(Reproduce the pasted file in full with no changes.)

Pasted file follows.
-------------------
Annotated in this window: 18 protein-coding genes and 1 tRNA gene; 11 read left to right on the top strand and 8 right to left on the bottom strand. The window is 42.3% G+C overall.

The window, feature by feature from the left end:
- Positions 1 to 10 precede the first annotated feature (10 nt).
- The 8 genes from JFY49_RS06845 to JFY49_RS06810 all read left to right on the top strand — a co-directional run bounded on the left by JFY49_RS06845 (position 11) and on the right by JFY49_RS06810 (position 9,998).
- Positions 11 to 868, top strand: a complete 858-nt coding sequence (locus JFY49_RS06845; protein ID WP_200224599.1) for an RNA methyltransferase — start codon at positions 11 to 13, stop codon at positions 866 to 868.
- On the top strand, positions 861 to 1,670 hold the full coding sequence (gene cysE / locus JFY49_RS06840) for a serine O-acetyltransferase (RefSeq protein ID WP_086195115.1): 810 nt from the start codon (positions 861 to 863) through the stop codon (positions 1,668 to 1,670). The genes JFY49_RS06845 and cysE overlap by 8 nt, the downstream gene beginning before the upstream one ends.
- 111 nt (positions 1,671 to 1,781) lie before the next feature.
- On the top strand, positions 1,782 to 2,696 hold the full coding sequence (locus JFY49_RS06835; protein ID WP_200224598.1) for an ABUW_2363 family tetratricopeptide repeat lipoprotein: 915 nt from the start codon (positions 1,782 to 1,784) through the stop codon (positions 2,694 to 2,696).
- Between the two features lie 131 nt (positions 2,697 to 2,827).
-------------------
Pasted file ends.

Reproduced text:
Annotated in this window: 18 protein-coding genes and 1 tRNA gene; 11 read left to right on the top strand and 8 right to left on the bottom strand. The window is 42.3% G+C overall.

The window, feature by feature from the left end:
- Positions 1 to 10 precede the first annotated feature (10 nt).
- The 8 genes from JFY49_RS06845 to JFY49_RS06810 all read left to right on the top strand — a co-directional run bounded on the left by JFY49_RS06845 (position 11) and on the right by JFY49_RS06810 (position 9,998).
- Positions 11 to 868, top strand: a complete 858-nt coding sequence (locus JFY49_RS06845; protein ID WP_200224599.1) for an RNA methyltransferase — start codon at positions 11 to 13, stop codon at positions 866 to 868.
- On the top strand, positions 861 to 1,670 hold the full coding sequence (gene cysE / locus JFY49_RS06840) for a serine O-acetyltransferase (RefSeq protein ID WP_086195115.1): 810 nt from the start codon (positions 861 to 863) through the stop codon (positions 1,668 to 1,670). The genes JFY49_RS06845 and cysE overlap by 8 nt, the downstream gene beginning before the upstream one ends.
- 111 nt (positions 1,671 to 1,781) lie before the next feature.
- On the top strand, positions 1,782 to 2,696 hold the full coding sequence (locus JFY49_RS06835; protein ID WP_200224598.1) for an ABUW_2363 family tetratricopeptide repeat lipoprotein: 915 nt from the start codon (positions 1,782 to 1,784) through the stop codon (positions 2,694 to 2,696).
- Between the two features lie 131 nt (positions 2,697 to 2,827).